Rapper King Kaka Sungura took the country by storm yesterday with his new song Wajinga Nyinyi (you are fools) calling out Kenyans for their hypocrisy.
Through a hard knuckle approach, he lays bare the corruption that has mauled all sectors of the economy, provoking some political leaders who responded fiercely through social media platforms.
He boldly says Kenya is being run by thieves, chiding Kenyans that they are yet again set to elect such politicians in 2022. “2022 already si mnajua nani ni prezzi, si mnajua Nyinyi voters ndio washenzi,” he sings.
He uploaded his performance in two versions on You Tube: a black and white video of the artist and sign language interpreter performing, and another is a lyrics video.
By today, the six minutes 47 seconds video on YouTube has more than 440,000 views while the lyrics version has, 25,000 views.
If it is to keep trending at number 1 as it has been on all social media platforms especially on Twitter where it has brewed a conversation with mixed reactions, then by the end of today the video is going to be reading 1,000,000 clean views on YouTube.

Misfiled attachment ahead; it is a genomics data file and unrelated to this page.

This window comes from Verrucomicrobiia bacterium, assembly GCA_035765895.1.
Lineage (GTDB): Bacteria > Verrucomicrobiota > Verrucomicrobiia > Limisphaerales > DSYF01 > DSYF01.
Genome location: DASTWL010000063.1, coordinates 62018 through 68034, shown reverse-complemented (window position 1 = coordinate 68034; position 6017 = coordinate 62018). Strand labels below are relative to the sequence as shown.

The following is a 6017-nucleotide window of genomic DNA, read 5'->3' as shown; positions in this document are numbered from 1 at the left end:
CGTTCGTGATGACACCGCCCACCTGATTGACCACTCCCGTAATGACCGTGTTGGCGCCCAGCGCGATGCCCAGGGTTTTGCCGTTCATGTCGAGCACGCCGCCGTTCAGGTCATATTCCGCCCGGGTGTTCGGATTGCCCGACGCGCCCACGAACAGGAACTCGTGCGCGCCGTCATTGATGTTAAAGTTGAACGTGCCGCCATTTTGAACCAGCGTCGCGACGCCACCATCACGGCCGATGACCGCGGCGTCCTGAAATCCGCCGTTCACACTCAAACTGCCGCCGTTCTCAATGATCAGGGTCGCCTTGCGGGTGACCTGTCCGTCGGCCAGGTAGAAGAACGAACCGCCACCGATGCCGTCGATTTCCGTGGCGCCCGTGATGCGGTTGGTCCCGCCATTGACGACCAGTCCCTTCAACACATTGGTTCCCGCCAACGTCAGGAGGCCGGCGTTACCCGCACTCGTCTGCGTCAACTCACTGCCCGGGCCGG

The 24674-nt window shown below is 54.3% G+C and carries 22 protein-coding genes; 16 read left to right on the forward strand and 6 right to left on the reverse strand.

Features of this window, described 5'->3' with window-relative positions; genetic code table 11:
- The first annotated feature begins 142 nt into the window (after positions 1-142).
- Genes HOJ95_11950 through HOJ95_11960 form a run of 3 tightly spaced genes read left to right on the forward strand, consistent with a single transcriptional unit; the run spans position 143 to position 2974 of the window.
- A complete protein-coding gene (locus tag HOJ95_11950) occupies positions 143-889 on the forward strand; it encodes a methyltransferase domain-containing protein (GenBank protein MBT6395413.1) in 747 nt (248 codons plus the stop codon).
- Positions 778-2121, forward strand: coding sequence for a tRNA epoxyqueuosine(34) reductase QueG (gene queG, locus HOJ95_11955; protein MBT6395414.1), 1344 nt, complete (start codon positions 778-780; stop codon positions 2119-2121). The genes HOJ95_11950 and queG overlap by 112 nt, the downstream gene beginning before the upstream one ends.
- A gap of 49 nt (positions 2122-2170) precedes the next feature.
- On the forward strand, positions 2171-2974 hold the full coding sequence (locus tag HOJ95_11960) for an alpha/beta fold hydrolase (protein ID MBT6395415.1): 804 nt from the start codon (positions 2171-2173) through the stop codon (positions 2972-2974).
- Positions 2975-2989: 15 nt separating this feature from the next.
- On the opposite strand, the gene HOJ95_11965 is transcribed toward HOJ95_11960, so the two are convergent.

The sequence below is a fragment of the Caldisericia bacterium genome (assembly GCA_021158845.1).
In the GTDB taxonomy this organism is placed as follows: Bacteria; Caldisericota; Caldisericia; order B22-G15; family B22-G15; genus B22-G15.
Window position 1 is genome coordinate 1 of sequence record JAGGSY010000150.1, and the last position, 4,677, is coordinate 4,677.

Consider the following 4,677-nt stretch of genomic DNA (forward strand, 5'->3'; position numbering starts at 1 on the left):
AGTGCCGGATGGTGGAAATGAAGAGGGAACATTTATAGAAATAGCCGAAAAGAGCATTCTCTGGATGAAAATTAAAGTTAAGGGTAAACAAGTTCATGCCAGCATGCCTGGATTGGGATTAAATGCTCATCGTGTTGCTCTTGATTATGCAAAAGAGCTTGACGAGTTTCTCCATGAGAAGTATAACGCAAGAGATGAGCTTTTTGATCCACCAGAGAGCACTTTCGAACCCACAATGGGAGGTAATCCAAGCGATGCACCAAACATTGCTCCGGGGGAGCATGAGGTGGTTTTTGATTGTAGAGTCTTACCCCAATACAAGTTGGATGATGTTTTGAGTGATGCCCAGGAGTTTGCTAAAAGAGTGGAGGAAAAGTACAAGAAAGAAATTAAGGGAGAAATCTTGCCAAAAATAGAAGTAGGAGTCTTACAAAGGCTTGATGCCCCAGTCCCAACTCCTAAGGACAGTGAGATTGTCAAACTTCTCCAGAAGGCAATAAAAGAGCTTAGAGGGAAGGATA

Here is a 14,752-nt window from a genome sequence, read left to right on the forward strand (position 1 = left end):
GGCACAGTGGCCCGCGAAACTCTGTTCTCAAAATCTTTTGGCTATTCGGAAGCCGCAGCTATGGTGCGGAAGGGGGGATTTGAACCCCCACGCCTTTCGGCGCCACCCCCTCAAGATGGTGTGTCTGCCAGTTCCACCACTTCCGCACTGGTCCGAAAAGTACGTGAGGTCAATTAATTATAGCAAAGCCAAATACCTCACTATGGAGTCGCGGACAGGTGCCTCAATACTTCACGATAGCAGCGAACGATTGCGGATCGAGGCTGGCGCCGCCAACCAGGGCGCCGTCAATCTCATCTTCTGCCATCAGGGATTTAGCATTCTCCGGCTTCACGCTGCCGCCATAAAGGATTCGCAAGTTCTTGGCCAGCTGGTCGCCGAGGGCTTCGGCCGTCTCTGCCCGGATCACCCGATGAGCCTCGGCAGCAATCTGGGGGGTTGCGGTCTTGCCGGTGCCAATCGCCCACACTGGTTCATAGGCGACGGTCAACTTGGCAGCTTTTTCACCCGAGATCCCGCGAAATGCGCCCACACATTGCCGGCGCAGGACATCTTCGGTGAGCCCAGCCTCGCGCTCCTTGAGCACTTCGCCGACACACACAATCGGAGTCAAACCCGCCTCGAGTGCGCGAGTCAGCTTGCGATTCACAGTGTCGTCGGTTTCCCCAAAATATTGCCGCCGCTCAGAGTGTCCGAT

Despite the fact that a number of people mentioned in the song have had very nasty opinions there are those who actually love the song.
Former Kathiani MP tweeted through her Wavinya Ndeti Press Team, “@RabbitTheKing must be called out, you cannot abuse elected leaders simply because you want to seek relevance, we must draw the line on content creation. You can actually pass your message without dragging anyone disrespectfully.”
In response, some Kenyans trolled her for being unaccommodating to the truth.
Former presidential candidate Mwalimu Abduba Dida posted” “Kenya has about 50 million citizens and less than 2,000 elective positions. Ironically, when Kenyans get the opportunity to vote, they always pick the worst possible choices then spend the following five years crying. #WajingaNyinyi is a good piece of activist art. Thank you.”
“Hate him or love him The Swahili Shakespeare is not scared by those greedy, corrupt and wolves in sheep’s cloth,” posted Timothy Manoise.
Kaka echoes the criticism of other artists including Sauti Sol and Nyashinski who have also expressed similar concerns in their hit Tujiangalie (let’s scrutinize ourselves), criticising false development in Kenya.
But Kaka goes head on in his approach as he concludes in the song, “Hata kama tuko na Kenyatta, ndio maana strongly feel hatujapata uhuru.”
Enjoy the song below
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